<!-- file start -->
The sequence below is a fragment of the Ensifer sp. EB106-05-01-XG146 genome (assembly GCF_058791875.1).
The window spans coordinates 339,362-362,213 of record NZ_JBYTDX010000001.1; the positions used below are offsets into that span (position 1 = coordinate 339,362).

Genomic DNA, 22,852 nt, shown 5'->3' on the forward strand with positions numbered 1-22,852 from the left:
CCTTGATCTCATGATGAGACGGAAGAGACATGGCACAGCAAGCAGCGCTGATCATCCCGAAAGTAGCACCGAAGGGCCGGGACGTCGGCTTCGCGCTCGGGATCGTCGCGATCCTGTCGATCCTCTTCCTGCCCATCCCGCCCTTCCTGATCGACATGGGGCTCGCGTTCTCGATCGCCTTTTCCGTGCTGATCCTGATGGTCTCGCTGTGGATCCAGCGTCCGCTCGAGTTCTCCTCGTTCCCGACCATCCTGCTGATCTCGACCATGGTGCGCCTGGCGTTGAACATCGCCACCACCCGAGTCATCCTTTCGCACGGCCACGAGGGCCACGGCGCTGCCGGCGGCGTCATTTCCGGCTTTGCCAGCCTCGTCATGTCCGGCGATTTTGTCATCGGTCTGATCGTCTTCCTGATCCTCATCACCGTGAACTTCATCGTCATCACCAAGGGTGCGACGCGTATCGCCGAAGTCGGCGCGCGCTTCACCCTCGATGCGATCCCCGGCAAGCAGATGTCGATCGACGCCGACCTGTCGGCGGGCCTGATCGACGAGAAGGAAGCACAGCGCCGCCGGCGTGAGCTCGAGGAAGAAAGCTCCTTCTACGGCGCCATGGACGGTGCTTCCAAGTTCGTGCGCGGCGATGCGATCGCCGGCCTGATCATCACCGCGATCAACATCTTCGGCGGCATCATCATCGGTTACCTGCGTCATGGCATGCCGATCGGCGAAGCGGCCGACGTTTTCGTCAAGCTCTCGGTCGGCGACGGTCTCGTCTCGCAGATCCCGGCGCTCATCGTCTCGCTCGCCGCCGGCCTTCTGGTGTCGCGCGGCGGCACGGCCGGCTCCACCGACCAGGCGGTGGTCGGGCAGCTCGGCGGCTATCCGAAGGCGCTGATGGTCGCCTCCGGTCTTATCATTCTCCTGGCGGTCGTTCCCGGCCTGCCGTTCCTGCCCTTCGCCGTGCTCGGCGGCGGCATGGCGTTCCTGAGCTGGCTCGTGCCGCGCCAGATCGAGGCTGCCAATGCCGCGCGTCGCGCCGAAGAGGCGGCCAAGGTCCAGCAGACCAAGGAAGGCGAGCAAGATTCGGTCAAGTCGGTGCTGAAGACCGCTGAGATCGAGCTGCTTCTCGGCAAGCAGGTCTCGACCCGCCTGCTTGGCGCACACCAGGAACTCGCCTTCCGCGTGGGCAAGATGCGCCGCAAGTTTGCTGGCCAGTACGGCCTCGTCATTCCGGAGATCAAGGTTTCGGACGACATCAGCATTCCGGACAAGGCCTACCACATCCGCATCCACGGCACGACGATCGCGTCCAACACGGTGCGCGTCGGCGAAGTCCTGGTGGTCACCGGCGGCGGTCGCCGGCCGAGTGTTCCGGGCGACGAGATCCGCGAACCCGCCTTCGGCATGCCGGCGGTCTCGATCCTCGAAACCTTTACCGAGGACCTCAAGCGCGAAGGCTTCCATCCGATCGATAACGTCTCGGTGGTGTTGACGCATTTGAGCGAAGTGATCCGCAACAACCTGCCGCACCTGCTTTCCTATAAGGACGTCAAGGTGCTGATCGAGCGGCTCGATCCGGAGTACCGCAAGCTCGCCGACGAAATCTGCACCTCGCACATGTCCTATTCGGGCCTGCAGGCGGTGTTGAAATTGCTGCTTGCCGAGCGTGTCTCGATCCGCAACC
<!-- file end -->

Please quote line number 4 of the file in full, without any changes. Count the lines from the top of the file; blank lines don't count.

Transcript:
CCTTGATCTCATGATGAGACGGAAGAGACATGGCACAGCAAGCAGCGCTGATCATCCCGAAAGTAGCACCGAAGGGCCGGGACGTCGGCTTCGCGCTCGGGATCGTCGCGATCCTGTCGATCCTCTTCCTGCCCATCCCGCCCTTCCTGATCGACATGGGGCTCGCGTTCTCGATCGCCTTTTCCGTGCTGATCCTGATGGTCTCGCTGTGGATCCAGCGTCCGCTCGAGTTCTCCTCGTTCCCGACCATCCTGCTGATCTCGACCATGGTGCGCCTGGCGTTGAACATCGCCACCACCCGAGTCATCCTTTCGCACGGCCACGAGGGCCACGGCGCTGCCGGCGGCGTCATTTCCGGCTTTGCCAGCCTCGTCATGTCCGGCGATTTTGTCATCGGTCTGATCGTCTTCCTGATCCTCATCACCGTGAACTTCATCGTCATCACCAAGGGTGCGACGCGTATCGCCGAAGTCGGCGCGCGCTTCACCCTCGATGCGATCCCCGGCAAGCAGATGTCGATCGACGCCGACCTGTCGGCGGGCCTGATCGACGAGAAGGAAGCACAGCGCCGCCGGCGTGAGCTCGAGGAAGAAAGCTCCTTCTACGGCGCCATGGACGGTGCTTCCAAGTTCGTGCGCGGCGATGCGATCGCCGGCCTGATCATCACCGCGATCAACATCTTCGGCGGCATCATCATCGGTTACCTGCGTCATGGCATGCCGATCGGCGAAGCGGCCGACGTTTTCGTCAAGCTCTCGGTCGGCGACGGTCTCGTCTCGCAGATCCCGGCGCTCATCGTCTCGCTCGCCGCCGGCCTTCTGGTGTCGCGCGGCGGCACGGCCGGCTCCACCGACCAGGCGGTGGTCGGGCAGCTCGGCGGCTATCCGAAGGCGCTGATGGTCGCCTCCGGTCTTATCATTCTCCTGGCGGTCGTTCCCGGCCTGCCGTTCCTGCCCTTCGCCGTGCTCGGCGGCGGCATGGCGTTCCTGAGCTGGCTCGTGCCGCGCCAGATCGAGGCTGCCAATGCCGCGCGTCGCGCCGAAGAGGCGGCCAAGGTCCAGCAGACCAAGGAAGGCGAGCAAGATTCGGTCAAGTCGGTGCTGAAGACCGCTGAGATCGAGCTGCTTCTCGGCAAGCAGGTCTCGACCCGCCTGCTTGGCGCACACCAGGAACTCGCCTTCCGCGTGGGCAAGATGCGCCGCAAGTTTGCTGGCCAGTACGGCCTCGTCATTCCGGAGATCAAGGTTTCGGACGACATCAGCATTCCGGACAAGGCCTACCACATCCGCATCCACGGCACGACGATCGCGTCCAACACGGTGCGCGTCGGCGAAGTCCTGGTGGTCACCGGCGGCGGTCGCCGGCCGAGTGTTCCGGGCGACGAGATCCGCGAACCCGCCTTCGGCATGCCGGCGGTCTCGATCCTCGAAACCTTTACCGAGGACCTCAAGCGCGAAGGCTTCCATCCGATCGATAACGTCTCGGTGGTGTTGACGCATTTGAGCGAAGTGATCCGCAACAACCTGCCGCACCTGCTTTCCTATAAGGACGTCAAGGTGCTGATCGAGCGGCTCGATCCGGAGTACCGCAAGCTCGCCGACGAAATCTGCACCTCGCACATGTCCTATTCGGGCCTGCAGGCGGTGTTGAAATTGCTGCTTGCCGAGCGTGTCTCGATCCGCAACC